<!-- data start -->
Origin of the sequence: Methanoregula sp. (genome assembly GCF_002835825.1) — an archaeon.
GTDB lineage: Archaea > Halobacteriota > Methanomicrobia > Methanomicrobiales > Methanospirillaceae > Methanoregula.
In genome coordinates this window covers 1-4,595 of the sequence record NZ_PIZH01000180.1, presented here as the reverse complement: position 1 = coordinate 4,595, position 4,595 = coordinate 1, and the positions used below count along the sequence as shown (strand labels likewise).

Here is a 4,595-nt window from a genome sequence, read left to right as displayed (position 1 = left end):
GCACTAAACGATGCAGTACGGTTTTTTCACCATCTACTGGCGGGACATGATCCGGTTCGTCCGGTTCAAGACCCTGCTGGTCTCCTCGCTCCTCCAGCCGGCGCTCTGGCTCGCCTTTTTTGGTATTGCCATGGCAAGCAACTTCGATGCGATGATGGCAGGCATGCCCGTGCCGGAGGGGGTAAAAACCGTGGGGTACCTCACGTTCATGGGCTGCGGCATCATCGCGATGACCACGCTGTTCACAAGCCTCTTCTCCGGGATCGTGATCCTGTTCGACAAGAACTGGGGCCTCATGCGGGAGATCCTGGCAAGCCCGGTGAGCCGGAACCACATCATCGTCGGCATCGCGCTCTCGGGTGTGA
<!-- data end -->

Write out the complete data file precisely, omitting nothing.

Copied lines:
Origin of the sequence: Methanoregula sp. (genome assembly GCF_002835825.1) — an archaeon.
GTDB lineage: Archaea > Halobacteriota > Methanomicrobia > Methanomicrobiales > Methanospirillaceae > Methanoregula.
In genome coordinates this window covers 1-4,595 of the sequence record NZ_PIZH01000180.1, presented here as the reverse complement: position 1 = coordinate 4,595, position 4,595 = coordinate 1, and the positions used below count along the sequence as shown (strand labels likewise).

Here is a 4,595-nt window from a genome sequence, read left to right as displayed (position 1 = left end):
GCACTAAACGATGCAGTACGGTTTTTTCACCATCTACTGGCGGGACATGATCCGGTTCGTCCGGTTCAAGACCCTGCTGGTCTCCTCGCTCCTCCAGCCGGCGCTCTGGCTCGCCTTTTTTGGTATTGCCATGGCAAGCAACTTCGATGCGATGATGGCAGGCATGCCCGTGCCGGAGGGGGTAAAAACCGTGGGGTACCTCACGTTCATGGGCTGCGGCATCATCGCGATGACCACGCTGTTCACAAGCCTCTTCTCCGGGATCGTGATCCTGTTCGACAAGAACTGGGGCCTCATGCGGGAGATCCTGGCAAGCCCGGTGAGCCGGAACCACATCATCGTCGGCATCGCGCTCTCGGGTGTGA